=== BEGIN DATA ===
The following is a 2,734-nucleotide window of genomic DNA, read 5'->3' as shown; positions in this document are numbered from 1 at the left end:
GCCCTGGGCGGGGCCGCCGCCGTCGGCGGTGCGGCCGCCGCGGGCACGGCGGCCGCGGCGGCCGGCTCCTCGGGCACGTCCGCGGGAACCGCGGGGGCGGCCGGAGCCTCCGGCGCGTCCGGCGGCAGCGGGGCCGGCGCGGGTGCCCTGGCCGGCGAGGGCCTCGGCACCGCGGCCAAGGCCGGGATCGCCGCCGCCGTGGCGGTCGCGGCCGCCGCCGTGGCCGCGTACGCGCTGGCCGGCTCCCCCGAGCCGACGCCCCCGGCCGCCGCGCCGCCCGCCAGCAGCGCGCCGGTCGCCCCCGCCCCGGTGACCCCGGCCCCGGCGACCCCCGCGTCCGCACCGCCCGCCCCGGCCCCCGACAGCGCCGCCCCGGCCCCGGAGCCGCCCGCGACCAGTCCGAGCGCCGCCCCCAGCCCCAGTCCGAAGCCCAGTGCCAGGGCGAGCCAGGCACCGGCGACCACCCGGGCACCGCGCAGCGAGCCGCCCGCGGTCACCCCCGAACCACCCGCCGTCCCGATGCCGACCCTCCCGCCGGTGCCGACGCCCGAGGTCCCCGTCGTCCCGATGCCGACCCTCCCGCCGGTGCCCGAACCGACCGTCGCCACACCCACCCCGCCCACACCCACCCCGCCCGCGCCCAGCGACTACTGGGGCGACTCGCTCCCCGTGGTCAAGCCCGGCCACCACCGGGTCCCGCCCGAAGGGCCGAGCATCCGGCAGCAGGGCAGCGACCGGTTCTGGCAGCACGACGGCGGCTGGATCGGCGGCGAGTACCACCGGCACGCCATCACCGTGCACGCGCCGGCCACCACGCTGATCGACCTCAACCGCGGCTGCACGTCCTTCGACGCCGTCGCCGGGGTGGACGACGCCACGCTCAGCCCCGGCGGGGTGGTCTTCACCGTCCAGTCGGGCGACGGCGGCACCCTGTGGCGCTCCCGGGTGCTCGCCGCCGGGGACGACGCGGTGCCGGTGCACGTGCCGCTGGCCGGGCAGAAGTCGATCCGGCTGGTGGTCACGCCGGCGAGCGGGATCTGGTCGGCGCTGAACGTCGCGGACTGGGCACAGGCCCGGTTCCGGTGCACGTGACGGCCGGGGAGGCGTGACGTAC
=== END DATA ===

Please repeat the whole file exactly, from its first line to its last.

The following is a 2,734-nucleotide window of genomic DNA, read 5'->3' as shown; positions in this document are numbered from 1 at the left end:
GCCCTGGGCGGGGCCGCCGCCGTCGGCGGTGCGGCCGCCGCGGGCACGGCGGCCGCGGCGGCCGGCTCCTCGGGCACGTCCGCGGGAACCGCGGGGGCGGCCGGAGCCTCCGGCGCGTCCGGCGGCAGCGGGGCCGGCGCGGGTGCCCTGGCCGGCGAGGGCCTCGGCACCGCGGCCAAGGCCGGGATCGCCGCCGCCGTGGCGGTCGCGGCCGCCGCCGTGGCCGCGTACGCGCTGGCCGGCTCCCCCGAGCCGACGCCCCCGGCCGCCGCGCCGCCCGCCAGCAGCGCGCCGGTCGCCCCCGCCCCGGTGACCCCGGCCCCGGCGACCCCCGCGTCCGCACCGCCCGCCCCGGCCCCCGACAGCGCCGCCCCGGCCCCGGAGCCGCCCGCGACCAGTCCGAGCGCCGCCCCCAGCCCCAGTCCGAAGCCCAGTGCCAGGGCGAGCCAGGCACCGGCGACCACCCGGGCACCGCGCAGCGAGCCGCCCGCGGTCACCCCCGAACCACCCGCCGTCCCGATGCCGACCCTCCCGCCGGTGCCGACGCCCGAGGTCCCCGTCGTCCCGATGCCGACCCTCCCGCCGGTGCCCGAACCGACCGTCGCCACACCCACCCCGCCCACACCCACCCCGCCCGCGCCCAGCGACTACTGGGGCGACTCGCTCCCCGTGGTCAAGCCCGGCCACCACCGGGTCCCGCCCGAAGGGCCGAGCATCCGGCAGCAGGGCAGCGACCGGTTCTGGCAGCACGACGGCGGCTGGATCGGCGGCGAGTACCACCGGCACGCCATCACCGTGCACGCGCCGGCCACCACGCTGATCGACCTCAACCGCGGCTGCACGTCCTTCGACGCCGTCGCCGGGGTGGACGACGCCACGCTCAGCCCCGGCGGGGTGGTCTTCACCGTCCAGTCGGGCGACGGCGGCACCCTGTGGCGCTCCCGGGTGCTCGCCGCCGGGGACGACGCGGTGCCGGTGCACGTGCCGCTGGCCGGGCAGAAGTCGATCCGGCTGGTGGTCACGCCGGCGAGCGGGATCTGGTCGGCGCTGAACGTCGCGGACTGGGCACAGGCCCGGTTCCGGTGCACGTGACGGCCGGGGAGGCGTGACGTAC